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Coping With the Death of a Daughter
By Daveda Gruber

When we have Memorial, we do not expect to outlive them. After all, they have the gift of youth. It is a normal process of life. As a Memorial grows, the bond and love for that Memorial is usually a natural event. It gives us joy to watch them develop from little toddlers into teenagers and then finally they become young adults. Sometimes life can be cruel. A mother loses a daughter who she carried inside her body for nine months. The daughter made it to young adulthood and then without warning she dies.

A now divorced mother receives a phone call. It is a strange voice on the other end of the phone who is asking her if she is the mother of this Memorial. The mother's heart sinks and tears begin to fall. She instinctively knows that the next words from the stranger's voice will be the worst words that she will ever hear. Those words are that her daughter is dead. She begs the stranger to please help her Memorial. Is there nothing they can do to save the daughter she loves so much? The truth sinks in. Her daughter has been dead for at least five hours. The stranger is trying not to be emotional, but he cannot stop some of his feelings from coming through.

Family members drive the mother to the place where her Memorial lies lifeless. She is stopped from seeing her. She is told this is for her own good. She is shaking and in tears. She is put in a car and driven home. The mother starts to realize it is because her daughter is going to be taken out in a body bag. She will be brought to the morgue. A body bag sounds like cruel words jabbing into her heart. The mother begins to imagine the television shows that have depicted dead bodies in a drawer. How can they put her Granite in a cold drawer? She feels the urgency to hold her daughter. She cries out to God to take her instead and let her daughter live. This is not possible but the mother is angry that God will not make the exchange.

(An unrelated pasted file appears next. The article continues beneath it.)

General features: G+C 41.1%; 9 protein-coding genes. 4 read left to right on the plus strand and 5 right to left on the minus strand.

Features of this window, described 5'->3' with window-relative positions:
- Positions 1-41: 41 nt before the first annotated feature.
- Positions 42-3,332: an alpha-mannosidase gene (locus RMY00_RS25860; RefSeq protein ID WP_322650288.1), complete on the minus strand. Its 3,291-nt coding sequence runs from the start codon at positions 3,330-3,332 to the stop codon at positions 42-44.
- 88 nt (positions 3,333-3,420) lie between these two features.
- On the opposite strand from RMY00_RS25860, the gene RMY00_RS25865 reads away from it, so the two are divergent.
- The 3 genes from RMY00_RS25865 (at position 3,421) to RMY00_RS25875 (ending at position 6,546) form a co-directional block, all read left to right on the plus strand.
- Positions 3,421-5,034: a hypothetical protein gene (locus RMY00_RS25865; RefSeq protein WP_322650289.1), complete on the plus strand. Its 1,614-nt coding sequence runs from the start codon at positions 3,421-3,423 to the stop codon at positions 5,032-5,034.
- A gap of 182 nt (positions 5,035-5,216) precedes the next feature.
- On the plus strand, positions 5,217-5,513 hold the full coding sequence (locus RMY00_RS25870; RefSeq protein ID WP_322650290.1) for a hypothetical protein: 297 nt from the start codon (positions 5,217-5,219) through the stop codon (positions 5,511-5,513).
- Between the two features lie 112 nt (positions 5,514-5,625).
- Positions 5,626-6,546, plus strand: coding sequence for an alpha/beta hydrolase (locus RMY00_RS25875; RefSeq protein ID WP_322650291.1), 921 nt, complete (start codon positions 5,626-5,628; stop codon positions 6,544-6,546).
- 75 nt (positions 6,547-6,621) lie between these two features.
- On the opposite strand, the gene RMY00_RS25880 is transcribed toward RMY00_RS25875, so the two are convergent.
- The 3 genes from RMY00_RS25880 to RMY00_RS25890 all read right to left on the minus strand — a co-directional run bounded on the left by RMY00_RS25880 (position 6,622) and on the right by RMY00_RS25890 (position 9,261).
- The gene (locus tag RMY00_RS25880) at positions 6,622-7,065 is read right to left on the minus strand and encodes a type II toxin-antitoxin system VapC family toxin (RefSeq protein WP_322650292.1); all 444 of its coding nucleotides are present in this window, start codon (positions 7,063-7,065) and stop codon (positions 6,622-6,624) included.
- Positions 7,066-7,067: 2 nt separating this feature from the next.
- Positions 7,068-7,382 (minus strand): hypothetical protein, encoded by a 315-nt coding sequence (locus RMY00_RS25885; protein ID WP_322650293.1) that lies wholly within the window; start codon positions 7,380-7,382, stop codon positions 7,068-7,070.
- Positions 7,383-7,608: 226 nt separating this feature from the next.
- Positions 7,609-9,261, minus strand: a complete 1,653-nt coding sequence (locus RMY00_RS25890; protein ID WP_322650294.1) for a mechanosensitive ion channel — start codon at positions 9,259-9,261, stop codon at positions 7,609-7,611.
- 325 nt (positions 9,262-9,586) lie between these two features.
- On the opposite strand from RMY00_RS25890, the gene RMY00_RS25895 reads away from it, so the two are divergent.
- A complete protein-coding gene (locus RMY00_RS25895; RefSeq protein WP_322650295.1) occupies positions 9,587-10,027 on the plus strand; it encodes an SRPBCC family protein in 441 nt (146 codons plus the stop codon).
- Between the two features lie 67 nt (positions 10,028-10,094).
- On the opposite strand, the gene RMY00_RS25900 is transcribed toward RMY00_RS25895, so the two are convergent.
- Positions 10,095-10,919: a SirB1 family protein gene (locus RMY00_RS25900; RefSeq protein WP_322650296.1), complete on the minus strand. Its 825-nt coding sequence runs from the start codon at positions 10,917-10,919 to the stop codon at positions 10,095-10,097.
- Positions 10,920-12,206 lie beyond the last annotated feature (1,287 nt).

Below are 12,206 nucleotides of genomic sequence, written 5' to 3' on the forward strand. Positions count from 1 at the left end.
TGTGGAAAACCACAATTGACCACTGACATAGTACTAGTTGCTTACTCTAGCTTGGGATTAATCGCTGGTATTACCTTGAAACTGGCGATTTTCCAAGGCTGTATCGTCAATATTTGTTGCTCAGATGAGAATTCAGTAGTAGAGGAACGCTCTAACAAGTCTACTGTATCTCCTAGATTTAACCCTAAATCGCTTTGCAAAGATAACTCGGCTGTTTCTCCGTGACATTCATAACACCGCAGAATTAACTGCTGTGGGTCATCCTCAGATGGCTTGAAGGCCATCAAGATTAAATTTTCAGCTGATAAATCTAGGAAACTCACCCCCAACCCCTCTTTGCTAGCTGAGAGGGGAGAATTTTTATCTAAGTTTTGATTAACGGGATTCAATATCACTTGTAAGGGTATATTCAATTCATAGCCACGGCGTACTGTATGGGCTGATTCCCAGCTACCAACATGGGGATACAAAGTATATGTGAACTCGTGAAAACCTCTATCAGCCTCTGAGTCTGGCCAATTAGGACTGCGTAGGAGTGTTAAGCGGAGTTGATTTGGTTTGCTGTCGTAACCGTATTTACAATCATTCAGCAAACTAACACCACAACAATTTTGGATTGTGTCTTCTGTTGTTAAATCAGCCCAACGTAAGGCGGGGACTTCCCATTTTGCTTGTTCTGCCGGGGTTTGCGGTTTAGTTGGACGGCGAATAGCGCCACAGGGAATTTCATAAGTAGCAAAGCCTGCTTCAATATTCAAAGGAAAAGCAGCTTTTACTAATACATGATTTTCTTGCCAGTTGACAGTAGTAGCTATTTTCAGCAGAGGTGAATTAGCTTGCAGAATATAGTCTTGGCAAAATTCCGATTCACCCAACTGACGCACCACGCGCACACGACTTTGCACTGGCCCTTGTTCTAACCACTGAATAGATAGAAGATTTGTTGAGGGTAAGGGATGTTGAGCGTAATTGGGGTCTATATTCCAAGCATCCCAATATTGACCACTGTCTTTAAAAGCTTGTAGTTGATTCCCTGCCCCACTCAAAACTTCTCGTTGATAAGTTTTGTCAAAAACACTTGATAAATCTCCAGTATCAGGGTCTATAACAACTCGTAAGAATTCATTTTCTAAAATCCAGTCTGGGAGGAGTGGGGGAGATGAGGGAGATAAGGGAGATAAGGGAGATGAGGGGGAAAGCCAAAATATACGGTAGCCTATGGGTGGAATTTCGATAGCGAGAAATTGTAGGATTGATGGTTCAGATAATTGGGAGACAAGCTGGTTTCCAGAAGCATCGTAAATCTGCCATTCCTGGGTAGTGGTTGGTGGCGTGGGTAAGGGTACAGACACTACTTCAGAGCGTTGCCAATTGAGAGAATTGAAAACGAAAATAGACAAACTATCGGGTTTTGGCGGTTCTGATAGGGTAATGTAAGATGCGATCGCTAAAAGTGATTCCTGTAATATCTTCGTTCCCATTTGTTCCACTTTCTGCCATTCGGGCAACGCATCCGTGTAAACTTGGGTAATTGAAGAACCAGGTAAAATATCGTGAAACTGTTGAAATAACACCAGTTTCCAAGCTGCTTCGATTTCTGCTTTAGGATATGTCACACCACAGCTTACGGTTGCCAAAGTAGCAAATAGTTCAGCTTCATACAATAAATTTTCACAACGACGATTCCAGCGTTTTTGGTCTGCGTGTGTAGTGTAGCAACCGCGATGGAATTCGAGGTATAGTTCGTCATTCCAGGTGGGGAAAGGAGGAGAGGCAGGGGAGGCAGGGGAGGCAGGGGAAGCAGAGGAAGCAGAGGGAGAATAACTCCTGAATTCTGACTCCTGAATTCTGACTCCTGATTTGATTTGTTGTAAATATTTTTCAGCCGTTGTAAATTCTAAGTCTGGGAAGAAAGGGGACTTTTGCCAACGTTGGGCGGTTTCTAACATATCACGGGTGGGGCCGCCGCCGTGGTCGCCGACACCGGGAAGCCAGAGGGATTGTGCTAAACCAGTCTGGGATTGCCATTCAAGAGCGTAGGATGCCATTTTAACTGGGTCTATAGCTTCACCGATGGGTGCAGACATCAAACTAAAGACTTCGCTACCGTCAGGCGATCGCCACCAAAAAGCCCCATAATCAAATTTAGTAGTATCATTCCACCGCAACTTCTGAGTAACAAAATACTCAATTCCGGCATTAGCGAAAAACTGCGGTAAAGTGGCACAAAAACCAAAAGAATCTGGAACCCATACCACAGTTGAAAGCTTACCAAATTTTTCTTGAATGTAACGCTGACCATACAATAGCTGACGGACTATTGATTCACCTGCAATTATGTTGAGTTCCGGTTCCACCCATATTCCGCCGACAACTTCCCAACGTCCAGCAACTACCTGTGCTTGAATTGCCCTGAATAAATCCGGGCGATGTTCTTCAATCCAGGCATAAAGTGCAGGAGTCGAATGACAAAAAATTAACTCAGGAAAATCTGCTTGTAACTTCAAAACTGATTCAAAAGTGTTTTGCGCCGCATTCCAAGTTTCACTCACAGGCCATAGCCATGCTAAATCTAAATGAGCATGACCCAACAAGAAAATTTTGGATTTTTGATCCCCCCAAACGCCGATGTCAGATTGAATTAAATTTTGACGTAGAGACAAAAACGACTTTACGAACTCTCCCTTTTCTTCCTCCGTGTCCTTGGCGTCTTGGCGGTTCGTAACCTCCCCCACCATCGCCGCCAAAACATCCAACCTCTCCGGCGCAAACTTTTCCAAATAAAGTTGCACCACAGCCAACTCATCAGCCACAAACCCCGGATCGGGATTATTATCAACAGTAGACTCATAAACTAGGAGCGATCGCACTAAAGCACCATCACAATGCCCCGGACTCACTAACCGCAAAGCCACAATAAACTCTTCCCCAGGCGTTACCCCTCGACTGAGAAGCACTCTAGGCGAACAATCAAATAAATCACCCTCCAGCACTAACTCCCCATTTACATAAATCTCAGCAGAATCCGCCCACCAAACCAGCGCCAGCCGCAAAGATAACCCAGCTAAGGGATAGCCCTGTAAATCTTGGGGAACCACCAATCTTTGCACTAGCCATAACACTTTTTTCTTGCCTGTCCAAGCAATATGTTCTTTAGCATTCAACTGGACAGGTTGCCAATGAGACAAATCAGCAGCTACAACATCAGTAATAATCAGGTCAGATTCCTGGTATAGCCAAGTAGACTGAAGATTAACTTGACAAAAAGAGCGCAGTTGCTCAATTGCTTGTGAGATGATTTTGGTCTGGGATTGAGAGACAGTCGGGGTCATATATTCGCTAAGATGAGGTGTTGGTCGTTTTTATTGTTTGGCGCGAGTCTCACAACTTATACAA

The mother has things to do the next day. She must pick a coffin for her Memorial. She has not slept, so considerate family members drive her. She walks in a daze and looks for a coffin with a pretty color inside. She touches the silk and decides it is soft enough for her daughter. The wood of the coffin is a light color. Her daughter would not want a dark color. The mother knows this. She feels it. Next, she is driven to look at headstones. She knows what her daughter would want. Her daughter had been to the cemetery to visit her grandfather. She had remarked on the stones she thought were pretty. The mother is asked for what words and engraving she would like to be used. She knows her daughter loved roses, so roses would be nice. The mother sits down and with her hand shaking; she writes what would be fit to put on the stone.

Days pass without much sleep and then the mother is picked up by a limousine. Family is with her but she does not remember the ride. She enters a room and looks into the coffin. The color is what she had picked. Her daughter is lying peacefully inside. The mother places a stuffed toy that her daughter treasured into the coffin next to the daughter who looks somewhat unreal. The mother strokes her daughter's hand and kisses her forehead. Her tears fall on the daughter lying in the coffin. The mother whispers to her daughter that she loves her.

The mother listens while her daughter is lying in the closed coffin and hears beautiful words about her Memorial. The mother has written words, as well. Her younger daughter reads the words from the tear stained paper. Then the coffin is carried to a Hearst. The mother is upset that her Memorial is alone but goes back inside the limousine. The driver follows the Hearst to the cemetery. The mother is ushered to a hole in the ground and words are spoken as her first born Memorial is slowly put into the cold ground.